"I think Lassie read in his eyes the end of her little   romance...  If he had come a half hour later, and she had washed up the dinner things, and was sitting, as she often did on Sunday afternoons, under the cherry-tree, as daintily neat and tidy as she ever had been at the hospital; if he had come in then and sat down by her, it would all have been different, as she had thought and dreamed and pictured it hundreds of times when work had been distasteful, or the present difficult, and she had wanted something to help her through. 

 "The glimpse of the cottage room... would have been nice and pleasant and cheerful even if it were simple and homely. There would have been a glass of roses on the dresser; she always put some fresh ones there on Sunday afternoons, and never without a thought how he had once said she arranged flowers so tastefully...  The hearth would have been swept up  and the kettle on, and by-and-by she would have...  made some  tea for him in those pretty cups... and brought it out under the cherry tree..."

Medicine—is an important aspect of this story from the illness of the child which leads nursery maid Lassie into the training and practice of nursing at St. Barnabas hospital to the importance of the Army nurses to the success of the Boer War.  "Field nurses are among the Queen's soldiers" and receive red cross medals.  Details of how to keep homes and pig sties clean are presented as Lassie tries to improve the public health and hygiene of Midgely. [Perhaps the author is trying to do the same.] A typhoid epidemic and a short description of how Nurse Nugent helped the people of Midgely wrap up the story.


Religion—the service at Westminster Abbey is described, as is the sermon.  All of Lassie's decisions (from volunteering for the Boer War to resigning her nursing position to care for her father in Midgely)  are informed by her religious beliefs.

"It is the same now, but in this hurrying, restless life of ours we are apt to miss the call. We must pray that to us the ephphatha may be spoken, and our dull ears, deafened by the  noises of the world, may be opened; and that, having heard what things we ought to do, we may have grace and power faithfully to fulfil the same, and whatsoever He saith unto us, do it."


"It would have just broken her heart to have given up her dearly-loved work—all that made life bright and interesting—to take up a very doubtful and unpleasant duty in a mean little gossiping place among narrow interests and limited minds.  She tried to occupy her mind with  plans for her father's comfort... endeavoring all the time  to turn a deaf ear to a text that kept recurring again and again with vexatious  appropriateness:  'If a man shall say to his father or his mother, It is Corban...  Making the word of God of none effect through your tradition... "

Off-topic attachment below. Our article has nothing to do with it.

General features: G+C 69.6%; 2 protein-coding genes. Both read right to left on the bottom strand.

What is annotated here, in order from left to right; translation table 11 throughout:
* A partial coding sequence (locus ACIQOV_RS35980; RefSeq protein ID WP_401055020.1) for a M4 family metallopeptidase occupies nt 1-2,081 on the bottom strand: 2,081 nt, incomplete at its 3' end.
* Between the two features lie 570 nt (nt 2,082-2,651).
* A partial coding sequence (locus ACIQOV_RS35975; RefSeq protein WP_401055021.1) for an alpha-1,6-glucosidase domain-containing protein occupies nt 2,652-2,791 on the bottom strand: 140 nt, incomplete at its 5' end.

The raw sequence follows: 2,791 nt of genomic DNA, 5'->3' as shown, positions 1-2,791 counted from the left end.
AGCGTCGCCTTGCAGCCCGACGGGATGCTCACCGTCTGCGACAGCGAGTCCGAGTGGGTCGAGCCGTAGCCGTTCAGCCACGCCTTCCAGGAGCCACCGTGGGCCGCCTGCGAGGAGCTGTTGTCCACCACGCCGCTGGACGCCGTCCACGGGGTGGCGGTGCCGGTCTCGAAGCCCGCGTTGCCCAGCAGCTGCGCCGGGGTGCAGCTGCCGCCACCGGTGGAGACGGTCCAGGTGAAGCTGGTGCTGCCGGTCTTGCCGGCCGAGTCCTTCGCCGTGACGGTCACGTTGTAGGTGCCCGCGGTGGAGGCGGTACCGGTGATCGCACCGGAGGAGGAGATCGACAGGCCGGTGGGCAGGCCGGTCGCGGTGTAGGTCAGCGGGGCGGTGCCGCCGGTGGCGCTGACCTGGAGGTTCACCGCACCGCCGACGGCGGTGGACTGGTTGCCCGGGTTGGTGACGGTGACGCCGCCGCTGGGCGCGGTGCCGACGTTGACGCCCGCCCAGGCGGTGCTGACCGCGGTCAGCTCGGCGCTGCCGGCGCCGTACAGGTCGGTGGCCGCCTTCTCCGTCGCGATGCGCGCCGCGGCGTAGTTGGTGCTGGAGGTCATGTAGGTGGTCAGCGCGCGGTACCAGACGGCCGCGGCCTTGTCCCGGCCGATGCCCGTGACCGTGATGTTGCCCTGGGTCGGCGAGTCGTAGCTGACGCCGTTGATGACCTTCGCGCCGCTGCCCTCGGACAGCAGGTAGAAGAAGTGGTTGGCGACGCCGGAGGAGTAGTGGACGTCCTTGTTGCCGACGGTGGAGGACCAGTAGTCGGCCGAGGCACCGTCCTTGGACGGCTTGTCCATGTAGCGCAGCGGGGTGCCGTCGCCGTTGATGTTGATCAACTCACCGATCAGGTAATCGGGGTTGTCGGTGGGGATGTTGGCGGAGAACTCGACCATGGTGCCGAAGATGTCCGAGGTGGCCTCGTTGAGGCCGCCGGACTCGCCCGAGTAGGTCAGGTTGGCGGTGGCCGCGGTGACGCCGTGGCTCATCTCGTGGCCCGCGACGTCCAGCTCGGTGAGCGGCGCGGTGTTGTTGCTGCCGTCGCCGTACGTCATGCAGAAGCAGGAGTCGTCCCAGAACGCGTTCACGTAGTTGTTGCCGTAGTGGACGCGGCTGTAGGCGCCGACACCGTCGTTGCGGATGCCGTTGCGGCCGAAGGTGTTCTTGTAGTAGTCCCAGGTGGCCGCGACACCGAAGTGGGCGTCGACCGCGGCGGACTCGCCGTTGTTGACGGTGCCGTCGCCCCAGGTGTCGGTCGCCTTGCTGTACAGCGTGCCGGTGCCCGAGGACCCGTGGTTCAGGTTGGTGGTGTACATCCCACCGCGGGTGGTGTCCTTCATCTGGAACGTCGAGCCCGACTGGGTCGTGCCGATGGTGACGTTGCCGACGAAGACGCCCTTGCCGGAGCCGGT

"Speak, Lord, for thy servant heareth...      

Sometimes the word comes by the voice of the preacher in the great Abbey, and sometimes by the Mother's voice on a dying-bed..."

Death & funeral practices—The death watch and funeral preparations for Lassie & her mother are described.


"She had not cried at all at the funeral, as critical eyes had  noticed she had not even kept her handkerchief to her face as is the usual etiquette at country funerals; and the neighbors  commented on such a want of proper feeling..."


"Outside the house was the sweet country silence, so noticeable to an ear accustomed to the great, awful roar of the London streets, a silence accentuated by the tap of a rose-branch against the window, or a little sigh of wind in the chimney; and in the next room reigned the mysterious, solemn silence of death, that seems more than the mere absence of sound, but something tangible and positive like the Egyptian darkness that could be  felt."

Communication: postal service & letter writing are discussed.  The story is structured around letters.  First, the letter is written to Lassie by her father with a note from the Midgely post mistress to call Lassie home to her mother's death bed.  Later Lassie prepares to write:

"She had brought out her little writing-case to write to St. Barnabas to say that she should return to her duties without fail on Saturday, and as she opened it and took out the pen..."   [The pen has been given to her by a friend—this is a second hint of a developing love story—and is dropped and trampled underfoot by the bearer of the coffin.]   "And so that letter of Lassie's announcing her return to the matron was never written... instead she wrote to resign her post at St. Barnabas and to withdraw her name from the list of volunteers for nursing abroad."


"a far cry from quiet little Midgely, to great Babylon and the stately Abbey where so many of the earth's greatest and best sleep." 

But in this book London is not  presented as a Babylon but as a place of opportunity.  London is the location of St. Barnabas Hospital (Barnabas = Encourager). Lassie is happy, successful, respected in London.   Nor is London the scope of the world.  This book has an awareness of Empire.  The Boer War figures heavily in the plot.


Village life—the residents of Midgely are described in detail along with pub life at the Jolly Farmer and at the bridge which separates Midgely from the world.   There is a note about the hay harvest being mechanized, "no longer, alas! the scythe"...


Victorian language of flowers—Chapter 7 describes "an ideal day for a bicycle ride away, away from London, with its noise and hurry and exhausted air and stale miles, right away into the very heart of the country."  Dr. Milton comes to Midgely as Lassie's suitor.


"Dr. Milton's bike ride from " London to Midgely.:

roses  love, grace, beauty, friendship

tall, white lilies  stately purity, youthful innocence

hay    harvest

honeysuckle   rustic beauty

lime blossoms   conjugal love

pine   hope in adversity

wheat      riches

sycamore   curiosity

cherries      good education

beech      prosperity

poppies     consolation

Lassie arranged roses in a glass every Sunday and imagines Dr. Milton discovering her under a cherry tree.  When the hoped-for visit occurs, the smell of the pig sty drowned the fragrance of roses and honeysuckle.  At the sight of Lassie, fresh from the fight with her father amidst the odor of the uncleaned pig sty, Dr. Milton changes toward Lassie—gone are love, grace, beauty, friendship, and rustic beauty.  He goes home by another way devoid of beauty and flowers.

Virginia creeper  vines indicate ties 

Alice Nugent's ties to Lassie as friend, coworker

violets loyalty, modesty, humility, faithfulness   Dr. Milton's gift to Alice,  are buried with Lassie over the objections of a neighbor who suggests

red dahlias  instability and

"yaller" marigolds  health

Publishers' blurbs:


"A touching story of faithful and unrequited devotion to duty in humble life."

Christian Intelligencer, New York, 

from publisher's (Little, Brown) advertisement at the back of Gay:  a story.